Distorted Realities?

These are not distorted realities.

They’re not illusions.

These are photographs of exactly what I saw.




This is Marymoor Park in Redmond, Washington.

More specifically, the fringes of the park’s off-leash dog area. With forty acres of fields and woods to run in and the Sammamish Slough to swim in, the off leash area is where “dogs can be dogs.”  At 6pm on a September evening most of the dogs and their friends are heading home. The sun slips behind a cloud bank, then inches back to set the scenery aglow. Matted animal and human paths wind through stands of tall grass.  A few blackberry leaves have turned rose red, the berries themselves are shriveled from the drought.  A land snail holds tight, five feet up a dried tansy stalk.

Past the field and through the woods a boardwalk bends out over the tip of Lake Sammamish. Here, lily pads yellow and curl on the water’s surface and rushes and cattails pierce the cool air, as a Kingfisher rattles a complaint overhead. The little bright orange lanterns of Jewelweed shine at the edge of the woods. Like I do every year, I gently grasp and squeeze a ripe pod – after all, the plant’s other name is Touch-me-not. The lime green package springs apart in a quick and efficient burst of seed-scattering. This human being smiles.

We are hovering at the edge of fall, each in our own reality, each connected to the other, and to all.




































“The camera is a mirror with a memory, but it cannot think.” – Arnold Newman

…and I might add, it doesn’t feel.




A Lensbaby Composer was used for many of these images, a 60mm macro for the rest,  on an Olympus om d1.



In last week’s post I wrote about the old ship La Merced, now used as an unconventional  breakwater for a shipyard on Fidalgo Island. We went to Fidalgo that day because I read about a fine park with expansive water views and easy trails. It sounded perfect for a day trip. We’d been to Fidalgo and Anacortes before but we hadn’t seen the northwest corner of the island.

To thoroughly explore Puget Sound’s islands you should travel by water, but a lot can be seen by bridge and ferry, too.  The region’s complex geography is a stew of wavy-edged shorelines, steep hills, hundreds of islands, deep basins, mountain watersheds and rich estuaries.  That means there are endless nooks and crannies to explore.  I’ve learned that whether I’m on Whidbey, Vashon, Bainbridge, Camano, Samish, or Fidalgo, each island has a unique atmosphere, and in spite of dozens of trips to different islands in the Sound, I’m barely familiar with them. Every time I browse a book, pour over a map or search online, I find more places to explore.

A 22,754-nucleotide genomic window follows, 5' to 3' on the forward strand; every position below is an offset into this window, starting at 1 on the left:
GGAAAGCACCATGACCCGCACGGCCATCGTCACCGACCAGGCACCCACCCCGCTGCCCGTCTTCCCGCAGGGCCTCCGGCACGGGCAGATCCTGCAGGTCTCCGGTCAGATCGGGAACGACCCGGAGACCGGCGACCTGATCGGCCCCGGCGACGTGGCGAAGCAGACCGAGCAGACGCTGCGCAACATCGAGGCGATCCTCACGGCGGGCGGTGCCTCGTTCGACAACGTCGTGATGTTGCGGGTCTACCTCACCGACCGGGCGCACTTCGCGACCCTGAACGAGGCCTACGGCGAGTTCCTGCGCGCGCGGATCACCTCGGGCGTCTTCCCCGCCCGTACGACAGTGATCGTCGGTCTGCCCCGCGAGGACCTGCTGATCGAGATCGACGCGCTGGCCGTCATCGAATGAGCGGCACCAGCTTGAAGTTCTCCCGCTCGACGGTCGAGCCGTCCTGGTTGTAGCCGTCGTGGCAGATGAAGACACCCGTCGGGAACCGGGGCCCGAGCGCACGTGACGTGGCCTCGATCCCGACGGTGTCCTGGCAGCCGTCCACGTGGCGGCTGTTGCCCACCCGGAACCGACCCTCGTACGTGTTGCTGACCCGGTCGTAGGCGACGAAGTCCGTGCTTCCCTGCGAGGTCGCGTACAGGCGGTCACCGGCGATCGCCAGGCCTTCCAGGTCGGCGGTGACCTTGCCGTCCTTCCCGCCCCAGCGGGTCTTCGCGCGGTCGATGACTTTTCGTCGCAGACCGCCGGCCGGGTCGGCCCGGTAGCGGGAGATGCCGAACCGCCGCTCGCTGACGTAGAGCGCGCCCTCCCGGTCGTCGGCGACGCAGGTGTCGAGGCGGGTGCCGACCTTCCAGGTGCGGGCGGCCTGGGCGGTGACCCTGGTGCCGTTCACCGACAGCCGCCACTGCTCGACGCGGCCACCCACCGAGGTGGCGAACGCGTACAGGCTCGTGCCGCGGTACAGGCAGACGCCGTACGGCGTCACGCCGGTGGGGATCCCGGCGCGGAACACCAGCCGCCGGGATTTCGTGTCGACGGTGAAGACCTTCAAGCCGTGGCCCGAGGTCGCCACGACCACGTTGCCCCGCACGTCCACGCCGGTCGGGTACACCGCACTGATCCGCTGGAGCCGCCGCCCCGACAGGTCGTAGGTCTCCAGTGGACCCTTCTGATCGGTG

Washington Park sits on a modest-sized peninsula with tranquil views of the sound and surrounding islands.  A one-way road traces the park’s edge; along the road are pull-outs for picnicking and walking along rocky beaches or through the woods.

The day we went to Fidalgo Island, a misty, intermittent rain kept the views from being picture postcard perfect, but the mist was welcome after two months of dry, sere days. I was in a relaxed, open mood as I traipsed around a rocky beach. Smooth, colorful stones clattered underfoot like weighty marbles. Seaweed, shells and driftwood invited scrutiny.  The last little Gumplant flower glowed yellow among withered brown stems. Song sparrows flitted in and out of the underbrush, gulls cried and cormorants plied the water for fish. Roots and rose hips dangled over the cliffs, weaving delicate patterns on the glacial till. A ferry dissolved into the horizonless gray mist, bound for the San Juan Islands.

I pulled my hood up and tucked my weather-resistant camera under my sweatshirt between shots, taking pictures quickly, then retreating under trees. I was getting wetter by the minute.


















A towering, long-dead Douglas fir perched at the edge of the eroding cliff and leaned precariously over the beach. Across the bay kids scampered on the rocks, oblivious to the rain. My feet were soaked through. It felt good.


We continued along the road at the prescribed 10 mph speed limit, passing campers and people out for a walk. At the last pull-out, an ancient, twisted tree raised one steadfast, leafy branch above a grand view.  Across the pass, thickly forested Burrows Island rose darkly from the cold water.  A whale watching boat skidded back to port.  Did they see the resident pod of Orcas? Probably, but from my vantage point, only boats and gulls broke the water’s calm surface.  To my left, Whidbey Island lurked in the mist, and sixty miles south, Seattle sprawled a cacophony of metal and glass across another patch of land at the the water’s edge.


I noticed a path leading down into a grove of Madrone trees (Arbutus menziesii). The madrone is one of my new favorites since moving west, with its smooth, brilliantly colored, peeling bark and curvy limbs. At my feet, Reindeer moss (really a lichen, Cladina portentosa) formed puffy clouds of the softest pale green, pierced by sharp grasses. I picked my way carefully across the wet earth, drinking in the color.